It was 45 years ago that Bill Means, then a young soldier in Vietnam, opened the military newspaper Stars and Stripes to find a photo of his brother, Russell, a prominent American Indian activist, leading a protest against Columbus Day.
The American Indian Movement emerged in the 1960s from the streets of south Minneapolis, a longtime cultural crossroads for American Indian communities in the Midwest. And the burst of activism that followed has focused on all sorts of issues from treaty rights to sports mascots.
But the celebration of Columbus Day still rankles Bill Means.
"We had been edited out of existence in the public school system," Means said. "To say Columbus discovered America is one of the first lies we're told in public education."
That particular struggle may be coming to an end, at least in Minneapolis.
On Friday, the City Council will consider a resolution that would re-designate Columbus Day as Indigenous People's Day. It would follow in the steps of cities like Berkeley, Calif. and states like South Dakota, which made the change more than two decades ago.
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"It's only right that we begin to document the contributions of Indian people to the history of the state of Minnesota, starting with the biggest myth of all: Columbus discovered America," Means said. "This is just a real...recognition of our contributions."
Strong support on council
The resolution is being carried by Ward 9 Council Member Alondra Cano. She said that nine other council members had signed on as co-authors as of Thursday morning, although some others have signaled their support.
"Council members here have been really supportive, really open to the idea," Cano said. "We've been working collaboratively on language and helping folks find the middle ground, and helping people understand why this is important."
Cano represents the Minneapolis neighborhood that includes Little Earth, the only urban housing development that is focused mostly on American Indians.
"This has been a long day coming and people are going to feel really good about how we're moving forward and advancing a racial equity agenda that really elevates the voice and contributions of American Indian people." Cano said.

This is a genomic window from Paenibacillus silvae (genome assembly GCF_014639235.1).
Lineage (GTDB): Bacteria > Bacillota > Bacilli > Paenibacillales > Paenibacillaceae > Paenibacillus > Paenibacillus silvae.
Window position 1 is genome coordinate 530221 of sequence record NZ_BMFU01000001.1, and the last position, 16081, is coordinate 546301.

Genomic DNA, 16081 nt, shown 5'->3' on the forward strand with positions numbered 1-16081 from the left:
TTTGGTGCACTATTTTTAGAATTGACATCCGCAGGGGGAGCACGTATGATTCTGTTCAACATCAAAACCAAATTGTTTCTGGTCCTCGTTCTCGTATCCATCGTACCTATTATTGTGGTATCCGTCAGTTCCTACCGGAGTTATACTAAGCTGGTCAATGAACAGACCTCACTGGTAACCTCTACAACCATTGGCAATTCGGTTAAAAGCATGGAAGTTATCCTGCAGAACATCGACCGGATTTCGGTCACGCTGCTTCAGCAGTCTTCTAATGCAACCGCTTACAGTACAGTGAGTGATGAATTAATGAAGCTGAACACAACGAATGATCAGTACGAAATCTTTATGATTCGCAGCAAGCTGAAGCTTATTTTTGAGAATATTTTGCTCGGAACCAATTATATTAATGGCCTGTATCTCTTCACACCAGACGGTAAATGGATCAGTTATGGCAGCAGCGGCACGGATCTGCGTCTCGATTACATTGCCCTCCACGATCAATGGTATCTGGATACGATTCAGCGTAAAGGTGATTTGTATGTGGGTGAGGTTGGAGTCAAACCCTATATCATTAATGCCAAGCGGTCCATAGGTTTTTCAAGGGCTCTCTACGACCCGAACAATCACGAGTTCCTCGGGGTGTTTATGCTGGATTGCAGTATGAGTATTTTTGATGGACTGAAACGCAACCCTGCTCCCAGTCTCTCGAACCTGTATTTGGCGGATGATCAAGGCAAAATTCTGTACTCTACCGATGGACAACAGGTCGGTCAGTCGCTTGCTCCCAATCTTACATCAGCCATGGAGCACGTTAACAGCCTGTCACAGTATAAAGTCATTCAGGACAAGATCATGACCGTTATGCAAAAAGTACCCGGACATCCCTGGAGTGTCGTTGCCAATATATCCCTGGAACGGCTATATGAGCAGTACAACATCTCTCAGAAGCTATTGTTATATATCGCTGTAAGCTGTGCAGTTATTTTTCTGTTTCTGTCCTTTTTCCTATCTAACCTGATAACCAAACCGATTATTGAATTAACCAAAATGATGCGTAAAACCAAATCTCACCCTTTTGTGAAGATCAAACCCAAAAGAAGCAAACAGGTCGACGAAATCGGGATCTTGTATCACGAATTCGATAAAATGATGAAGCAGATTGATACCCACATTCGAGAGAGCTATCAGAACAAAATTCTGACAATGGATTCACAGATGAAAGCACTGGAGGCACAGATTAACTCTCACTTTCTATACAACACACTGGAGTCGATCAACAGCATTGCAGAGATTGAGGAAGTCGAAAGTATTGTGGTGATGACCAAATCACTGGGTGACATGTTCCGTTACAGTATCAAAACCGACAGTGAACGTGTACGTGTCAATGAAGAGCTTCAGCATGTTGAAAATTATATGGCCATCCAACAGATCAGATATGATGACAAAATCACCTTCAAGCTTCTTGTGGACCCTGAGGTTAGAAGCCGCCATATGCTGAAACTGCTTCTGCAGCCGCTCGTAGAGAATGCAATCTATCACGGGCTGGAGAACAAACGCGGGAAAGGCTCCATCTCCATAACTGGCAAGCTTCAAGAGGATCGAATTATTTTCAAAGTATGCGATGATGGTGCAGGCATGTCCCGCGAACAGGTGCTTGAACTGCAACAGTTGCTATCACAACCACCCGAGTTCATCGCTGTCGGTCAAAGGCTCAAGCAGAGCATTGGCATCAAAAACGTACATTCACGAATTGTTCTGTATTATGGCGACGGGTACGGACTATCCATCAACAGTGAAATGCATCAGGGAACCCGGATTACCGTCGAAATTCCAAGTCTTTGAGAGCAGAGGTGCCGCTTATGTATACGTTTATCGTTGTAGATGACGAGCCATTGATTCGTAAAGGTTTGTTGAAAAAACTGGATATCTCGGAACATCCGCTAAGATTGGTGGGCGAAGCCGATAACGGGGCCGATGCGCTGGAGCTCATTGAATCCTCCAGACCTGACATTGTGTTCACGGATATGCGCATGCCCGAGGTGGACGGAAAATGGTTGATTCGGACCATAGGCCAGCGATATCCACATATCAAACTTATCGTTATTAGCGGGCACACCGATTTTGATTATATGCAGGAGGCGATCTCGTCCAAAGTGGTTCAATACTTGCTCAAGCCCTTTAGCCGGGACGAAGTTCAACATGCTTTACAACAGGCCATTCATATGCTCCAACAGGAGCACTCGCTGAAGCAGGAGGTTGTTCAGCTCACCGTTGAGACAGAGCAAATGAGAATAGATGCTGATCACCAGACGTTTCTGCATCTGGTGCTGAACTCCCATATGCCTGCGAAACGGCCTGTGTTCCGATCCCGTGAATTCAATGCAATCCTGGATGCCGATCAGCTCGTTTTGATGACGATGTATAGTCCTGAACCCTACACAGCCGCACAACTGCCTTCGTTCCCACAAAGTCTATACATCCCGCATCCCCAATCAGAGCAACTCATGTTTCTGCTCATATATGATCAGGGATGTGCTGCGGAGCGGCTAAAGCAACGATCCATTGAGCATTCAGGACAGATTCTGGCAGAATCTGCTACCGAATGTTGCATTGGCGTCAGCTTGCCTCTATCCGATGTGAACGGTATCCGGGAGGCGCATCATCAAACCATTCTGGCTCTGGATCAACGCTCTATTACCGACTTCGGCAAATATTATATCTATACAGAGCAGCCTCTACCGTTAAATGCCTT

Although the initial efforts to stop recognizing Columbus Day started almost a half century ago, the idea emerged again in a mayoral candidate forum organized last year by the Native American Community Development Institute.
Daniel Yang, an organizer for the institute, said candidates fielded direct questions from the audience.
"One of the questions that arose was talking about Columbus Day and how that was associated with a lot of pain and hurt still in indigenous communities," Yang said. "Would any of the candidates be willing to unrecognize Columbus Day and replace that with an Indigenous People's Day?"
Some of the candidates, including current Minneapolis Mayor Betsy Hodges, were receptive to the idea. Yang said the mayor and council members like Cano have been instrumental in helping it move forward and maintaining contact with the community.
Although passage of the Minneapolis resolution would make the city the first in the state to take the step, a similar proposal is scheduled for consideration in Red Wing, Minn. later this month.
Columbus' legacy in American Indian communities
Native American Community Development Institute President Jay Bad Heart Bull said Columbus Day represents the threats that American Indians have faced since Europeans came to the continent, including disease, conquest, dislocation and disruptions of their cultures.
He said pushing back against the popular conception that Christopher Columbus "discovered" America is part of reclaiming their history.
"A lot of kids and adults grew up thinking that Columbus was this great guy who contributed a lot to world history," Bad Heart Bull said. "He actually led a lot of devastating movements against indigenous people"
For a community that has often felt alienated from power in the city, the largely symbolic recognition that would come with the declaration of "Indigenous People's Day" would be a public acknowledgement of the community's existence, as well as its importance to the city's culture.
"We're still here, we're still vibrant and we're still contributing, despite all of the hardships, starting from Columbus to the U.S. government, perpetrated against our people," Jay Bad Heart Bull said. "We're still contributing a lot to society to make this a better place, not only for ourselves but for everybody that we live in dominant society with."
Supporters of the resolution are planning a celebration Friday morning, starting at 8:30 a.m. It will include appearances by Mayor Betsy Hodges, U.S. Rep. Keith Ellison and state Rep. Susan Allen, the first American Indian woman to serve in the state Legislature.
It will also include a reflection by Clyde Bellecourt, who helped found the American Indian Movement in Minneapolis that broached the issue of renaming Columbus Day all those decades ago.
Supporters of the resolution said its successful passage would be a testament to early activists like Bellecourt and Means.
"We see this as a fulfillment on the promise to previous generations that all of that was not in vain," said Bad Heart Bull. "We're going to continue to keep pushing and making sure that we are making sustainable change, and making powerful change, for the generations after us."